There might be a lot of rugby between now and the official announcement of the British and Irish Lions squad to tour Australia in June 2013, however that has not stopped people speculating on who will be on the flight.
The differing starting XVs have caused massive debate among fans - and, to be honest, head coach Warren Gatland and his backroom staff face an unenviable selection headache.
And with just under six months to go until the opening match of the tour - against the Barbarians in Hong Kong on June 1 - skysports.com's rugby union writer Tony Curtis has "ummed", "ahhed" and argued with himself before naming his 37-man squad for the trip.
The selection of a 37-man squad is based around the 2009 Lions criteria, rather than Sir Clive Woodward's cast of thousands four years before.
Admittedly some of the players named might have missed the autumn Tests, so the selections have been based on them returning to full fitness in time for the tour. I have also made the wild assumption that the French-based contingent will be cleared to take part as well.
Obviously there are a whole host of variables that could impact selection - form, fitness, etc - however these are the players I would go for (along with those that are knocking on the door).
There is a real wealth of talent in these positions and - along with the back-row - it is hard to second guess the way Gatland could go.
Rob Kearney has arguably been the leading No 15 in the northern in recent years. A cool, calm character he is unruffled at the back - safe under the high ball and a classy broken field runner.
However Leigh Halfpenny has staked a claim over recent seasons and is really maturing into a class act. His goal-kicking, particularly from long range, is a potent weapon in the arsenal.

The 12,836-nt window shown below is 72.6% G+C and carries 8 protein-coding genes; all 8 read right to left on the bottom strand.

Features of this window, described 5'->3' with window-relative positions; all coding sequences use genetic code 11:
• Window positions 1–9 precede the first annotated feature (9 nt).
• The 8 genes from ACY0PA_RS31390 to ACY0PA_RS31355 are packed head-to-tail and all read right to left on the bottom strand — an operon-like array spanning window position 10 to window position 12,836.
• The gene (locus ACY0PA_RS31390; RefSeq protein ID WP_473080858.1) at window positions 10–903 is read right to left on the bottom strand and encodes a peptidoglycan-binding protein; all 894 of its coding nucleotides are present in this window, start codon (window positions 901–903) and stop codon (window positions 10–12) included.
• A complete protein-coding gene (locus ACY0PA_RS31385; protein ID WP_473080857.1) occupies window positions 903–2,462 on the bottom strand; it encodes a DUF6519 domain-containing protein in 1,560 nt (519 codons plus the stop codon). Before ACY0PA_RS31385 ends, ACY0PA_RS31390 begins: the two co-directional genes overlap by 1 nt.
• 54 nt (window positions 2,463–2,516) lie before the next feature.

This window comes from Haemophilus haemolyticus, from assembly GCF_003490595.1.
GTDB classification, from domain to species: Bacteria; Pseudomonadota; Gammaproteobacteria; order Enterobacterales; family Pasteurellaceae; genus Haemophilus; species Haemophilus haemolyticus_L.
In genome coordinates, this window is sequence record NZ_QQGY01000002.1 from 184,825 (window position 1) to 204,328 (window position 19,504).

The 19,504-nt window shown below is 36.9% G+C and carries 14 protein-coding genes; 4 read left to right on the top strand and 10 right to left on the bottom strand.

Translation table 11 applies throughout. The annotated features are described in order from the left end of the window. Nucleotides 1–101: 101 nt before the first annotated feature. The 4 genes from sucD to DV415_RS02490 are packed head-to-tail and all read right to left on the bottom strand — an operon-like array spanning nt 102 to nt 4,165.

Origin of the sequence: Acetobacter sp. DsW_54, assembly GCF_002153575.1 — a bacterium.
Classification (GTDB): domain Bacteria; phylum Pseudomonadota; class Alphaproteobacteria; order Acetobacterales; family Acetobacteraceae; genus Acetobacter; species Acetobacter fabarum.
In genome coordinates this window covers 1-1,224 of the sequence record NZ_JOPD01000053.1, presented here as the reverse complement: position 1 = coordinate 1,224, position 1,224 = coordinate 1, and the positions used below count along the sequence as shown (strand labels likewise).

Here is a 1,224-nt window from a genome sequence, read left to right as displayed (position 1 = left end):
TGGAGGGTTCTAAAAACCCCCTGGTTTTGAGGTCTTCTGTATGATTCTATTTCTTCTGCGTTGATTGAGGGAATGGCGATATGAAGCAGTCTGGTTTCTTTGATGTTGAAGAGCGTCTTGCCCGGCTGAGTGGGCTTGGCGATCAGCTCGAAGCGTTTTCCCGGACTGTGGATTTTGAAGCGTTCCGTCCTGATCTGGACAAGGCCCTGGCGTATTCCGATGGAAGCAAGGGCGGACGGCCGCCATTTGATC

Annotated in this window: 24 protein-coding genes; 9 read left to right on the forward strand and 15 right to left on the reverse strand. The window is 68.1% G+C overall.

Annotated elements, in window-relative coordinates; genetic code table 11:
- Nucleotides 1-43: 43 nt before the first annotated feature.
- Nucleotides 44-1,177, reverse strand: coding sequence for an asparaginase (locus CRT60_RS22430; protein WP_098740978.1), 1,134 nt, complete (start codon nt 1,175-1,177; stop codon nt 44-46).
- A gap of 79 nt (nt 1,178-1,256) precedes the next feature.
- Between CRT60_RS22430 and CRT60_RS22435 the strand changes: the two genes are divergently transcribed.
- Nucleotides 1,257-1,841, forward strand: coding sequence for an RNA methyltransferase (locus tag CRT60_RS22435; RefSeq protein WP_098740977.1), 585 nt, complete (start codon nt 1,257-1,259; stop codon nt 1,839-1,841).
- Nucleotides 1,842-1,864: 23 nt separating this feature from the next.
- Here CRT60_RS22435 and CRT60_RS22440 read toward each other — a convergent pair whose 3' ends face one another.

Halfpenny can also cover on the wing, but there is plenty of competition outwide. Countryman George North made a big impression at the World Cup and continues to develop, while Tim Visser has emerged as a deadly finisher at international level.
Chris Ashton finally broke his scoring drought against New Zealand and his work-rate means he keeps defenders occupied throughout, while I have gone for a wildcard pick in Craig Gilroy for the final spot. The Irishman really caught the eye during November but he needs a good RBS Six Nations campaign to secure his place.
Knocking on the door: England trio Ben Foden, Alex Goode and Mike Brown are sure to be in the thoughts of the coaches, particularly given their versatility, while Alex Cuthbert could easily force his way to the side. Tommy Bowe's finishing prowess could earn him the chance, while Simon Zebo is another who will make things difficult for the selectors if he can carry on his recent form.
The evergreen Brian O'Driscoll has to be the first name on the list for the midfield places on the tour, with the Irishman still oozing class. His partnership with Jamie Roberts was one of the highlights of the tour to South Africa in '09 and who would bet against them linking up to devastating effect once again.
Jonathan Davies is another who has benefited from playing alongside Roberts, while Manu Tuilagi might have his critics but he is a human wrecking ball and his sheer power means he attracts defenders to him.
Keith Earls is perhaps the unluckiest man in rugby in the sense that he has O'Driscoll ahead of him in the pecking order. However he is a class act in his own right and a versatile performer.
Knocking on the door: Luke Marshall, like fellow countryman Gilroy, threw down his marker during the autumn but the tour might have come just too soon, while the same could be said for Jonathan Joseph who has impressed in his limited appearances for England. Scotland's Matt Scott is also an international novice but he has shown plenty so far - despite his country's disappointing form - to say he could warrant a place.
Jonathan Sexton looks to be the main man for the No 10 jersey with a series of irrepressible display, including against Argentina.